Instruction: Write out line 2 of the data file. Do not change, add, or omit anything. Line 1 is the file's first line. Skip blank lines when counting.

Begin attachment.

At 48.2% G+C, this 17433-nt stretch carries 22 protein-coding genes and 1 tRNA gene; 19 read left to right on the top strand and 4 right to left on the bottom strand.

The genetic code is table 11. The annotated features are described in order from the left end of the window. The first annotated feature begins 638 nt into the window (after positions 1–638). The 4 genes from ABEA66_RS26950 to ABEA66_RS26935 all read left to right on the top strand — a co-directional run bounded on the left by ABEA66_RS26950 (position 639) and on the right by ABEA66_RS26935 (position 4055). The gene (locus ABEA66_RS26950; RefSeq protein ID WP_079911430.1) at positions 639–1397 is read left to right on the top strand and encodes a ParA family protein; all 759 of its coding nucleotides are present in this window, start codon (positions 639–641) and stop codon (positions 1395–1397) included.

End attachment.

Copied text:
The genetic code is table 11. The annotated features are described in order from the left end of the window. The first annotated feature begins 638 nt into the window (after positions 1–638). The 4 genes from ABEA66_RS26950 to ABEA66_RS26935 all read left to right on the top strand — a co-directional run bounded on the left by ABEA66_RS26950 (position 639) and on the right by ABEA66_RS26935 (position 4055). The gene (locus ABEA66_RS26950; RefSeq protein ID WP_079911430.1) at positions 639–1397 is read left to right on the top strand and encodes a ParA family protein; all 759 of its coding nucleotides are present in this window, start codon (positions 639–641) and stop codon (positions 1395–1397) included.